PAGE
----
Author: Dave Bookbinder Source: Huffpo
You’re getting out there… out in the market and out of your comfort zone. You’re doing the networking thing and getting some traction. Your activities have resulted in you having a breakfast meeting… tomorrow.
What’s your plan?
Collateral materials in order? Check. Researched the person you’re meeting with? Check. Directions to your meeting place? Check.
You’re ready to rock, and it’s show time.
Working in the valuation consulting field, I have the good fortune of meeting a lot of great people. Some of them have been or will be in transition. Some of them are in transition when I meet them. This affords me a fantastic opportunity to add value, give-back and help.
1. Be Interesting
It’s a very competitive landscape out there in all fields and at all levels. It’s not enough to just demonstrate that you have solid experience or even a transferrable skill set. Lots of other folks can say the same – and some have more of both than you do. So how can you compete with that?
Some of it is a matter of presentation. Lots of folks will default to talking in buzzwords and rely on their industry jargon, and that might be ok up to a point.
But when everyone is saying the same things like “I’m a detail-oriented _____ with a particular emphasis on _____ with XX years of experience,” the person on the opposite side of the table tends to hear “Blah, blah, blah…” It’s the same old, same old.
Yes, the bona fides matter. But there are more interesting ways to convey that you have them. For example, story telling is a great way to demonstrate that you’ve been there – done that, without sounding robotic or scripted. It’s actually interesting, and oftentimes very different; in a good way. If you aren’t demonstrating your experience by talking about the circumstances in which you’ve actually done it, you might want to spend some time working on that.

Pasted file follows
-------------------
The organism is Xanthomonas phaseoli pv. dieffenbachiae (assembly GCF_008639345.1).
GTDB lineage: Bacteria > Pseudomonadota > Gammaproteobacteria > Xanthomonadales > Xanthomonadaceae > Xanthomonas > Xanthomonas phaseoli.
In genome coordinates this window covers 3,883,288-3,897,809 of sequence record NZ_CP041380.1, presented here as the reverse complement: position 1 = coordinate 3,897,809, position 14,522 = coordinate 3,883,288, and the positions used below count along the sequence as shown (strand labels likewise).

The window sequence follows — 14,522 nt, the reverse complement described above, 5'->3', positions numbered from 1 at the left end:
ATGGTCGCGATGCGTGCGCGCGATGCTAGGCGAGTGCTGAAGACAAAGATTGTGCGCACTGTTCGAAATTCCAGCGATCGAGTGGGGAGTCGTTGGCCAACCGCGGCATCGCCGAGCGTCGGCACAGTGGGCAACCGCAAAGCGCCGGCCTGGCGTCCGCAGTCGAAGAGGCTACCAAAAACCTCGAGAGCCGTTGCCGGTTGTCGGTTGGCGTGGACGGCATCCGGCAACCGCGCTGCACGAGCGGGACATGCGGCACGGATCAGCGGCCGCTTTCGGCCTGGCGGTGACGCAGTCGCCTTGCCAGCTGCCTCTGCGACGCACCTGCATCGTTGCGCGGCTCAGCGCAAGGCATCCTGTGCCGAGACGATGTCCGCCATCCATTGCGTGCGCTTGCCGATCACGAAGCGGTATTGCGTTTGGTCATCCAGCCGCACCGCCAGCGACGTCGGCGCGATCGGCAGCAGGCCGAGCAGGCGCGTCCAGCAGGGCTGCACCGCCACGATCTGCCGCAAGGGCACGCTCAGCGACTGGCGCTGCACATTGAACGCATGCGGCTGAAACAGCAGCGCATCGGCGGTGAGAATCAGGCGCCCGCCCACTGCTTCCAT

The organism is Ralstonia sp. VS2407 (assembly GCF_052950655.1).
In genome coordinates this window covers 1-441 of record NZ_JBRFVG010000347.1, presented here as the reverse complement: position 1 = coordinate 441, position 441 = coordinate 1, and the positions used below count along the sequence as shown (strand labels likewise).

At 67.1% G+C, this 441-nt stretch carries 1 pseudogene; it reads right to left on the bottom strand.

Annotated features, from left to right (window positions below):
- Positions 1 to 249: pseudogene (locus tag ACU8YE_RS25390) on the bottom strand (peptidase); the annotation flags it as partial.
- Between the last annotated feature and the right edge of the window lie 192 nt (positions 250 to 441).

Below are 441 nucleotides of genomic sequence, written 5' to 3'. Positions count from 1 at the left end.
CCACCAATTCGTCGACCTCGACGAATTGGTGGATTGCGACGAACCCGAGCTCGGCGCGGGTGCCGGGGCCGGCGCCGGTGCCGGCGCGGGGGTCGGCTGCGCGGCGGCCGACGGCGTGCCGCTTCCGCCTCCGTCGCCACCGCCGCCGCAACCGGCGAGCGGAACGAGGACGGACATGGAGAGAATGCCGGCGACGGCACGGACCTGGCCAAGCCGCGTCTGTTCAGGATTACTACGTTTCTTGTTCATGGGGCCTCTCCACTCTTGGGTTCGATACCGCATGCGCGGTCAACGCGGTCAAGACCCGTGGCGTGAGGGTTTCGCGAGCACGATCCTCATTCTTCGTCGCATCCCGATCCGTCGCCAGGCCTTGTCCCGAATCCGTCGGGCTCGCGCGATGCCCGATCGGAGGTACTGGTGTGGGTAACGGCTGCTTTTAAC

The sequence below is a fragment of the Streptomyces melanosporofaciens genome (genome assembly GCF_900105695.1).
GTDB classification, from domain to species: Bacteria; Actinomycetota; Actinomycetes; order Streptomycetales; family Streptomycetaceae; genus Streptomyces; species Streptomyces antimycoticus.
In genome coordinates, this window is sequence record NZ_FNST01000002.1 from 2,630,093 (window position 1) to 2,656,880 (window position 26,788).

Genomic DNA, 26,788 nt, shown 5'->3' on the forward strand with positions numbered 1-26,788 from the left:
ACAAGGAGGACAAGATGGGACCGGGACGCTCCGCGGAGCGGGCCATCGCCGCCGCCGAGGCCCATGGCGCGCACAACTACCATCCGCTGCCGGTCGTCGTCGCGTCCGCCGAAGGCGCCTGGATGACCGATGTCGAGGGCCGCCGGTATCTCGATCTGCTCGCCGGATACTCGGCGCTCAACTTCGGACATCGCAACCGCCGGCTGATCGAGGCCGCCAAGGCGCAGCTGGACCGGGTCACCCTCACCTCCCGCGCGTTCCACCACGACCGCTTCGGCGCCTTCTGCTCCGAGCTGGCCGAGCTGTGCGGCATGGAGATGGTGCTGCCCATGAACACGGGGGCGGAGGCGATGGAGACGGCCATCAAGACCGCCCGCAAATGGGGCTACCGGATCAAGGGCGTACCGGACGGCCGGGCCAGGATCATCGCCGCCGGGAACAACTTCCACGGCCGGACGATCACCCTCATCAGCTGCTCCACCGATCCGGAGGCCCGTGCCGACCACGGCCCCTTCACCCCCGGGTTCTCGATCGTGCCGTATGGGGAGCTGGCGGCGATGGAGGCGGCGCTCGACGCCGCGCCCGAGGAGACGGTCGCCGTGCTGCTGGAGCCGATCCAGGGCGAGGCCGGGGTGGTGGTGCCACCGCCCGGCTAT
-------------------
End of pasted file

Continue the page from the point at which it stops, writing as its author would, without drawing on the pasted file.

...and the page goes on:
2. Be Interested
The meeting was arranged to talk about you, right? What you’re looking to do or who you’re looking to meet.
Before you go too far down that path, here’s a spoiler alert: It’s not about you.
Certainly not yet.
As I’ve said previously, people are basically decent and want to help. But nobody likes a taker.
So, with that in mind, please spend some time talking with the person across the table about what matters to them – what they’re working on and how you might be able to help them.
This doesn’t necessarily have to happen at the beginning of the conversation, so it might be “about you” early on. But it won’t be “about you” if this doesn’t happen at all.
So before you leave, make sure you talk about that other person. You don’t need to have an immediate ‘give’ to help them in that moment – the point is that you’ve asked the right questions (authentically) so that you know how to do so at some point.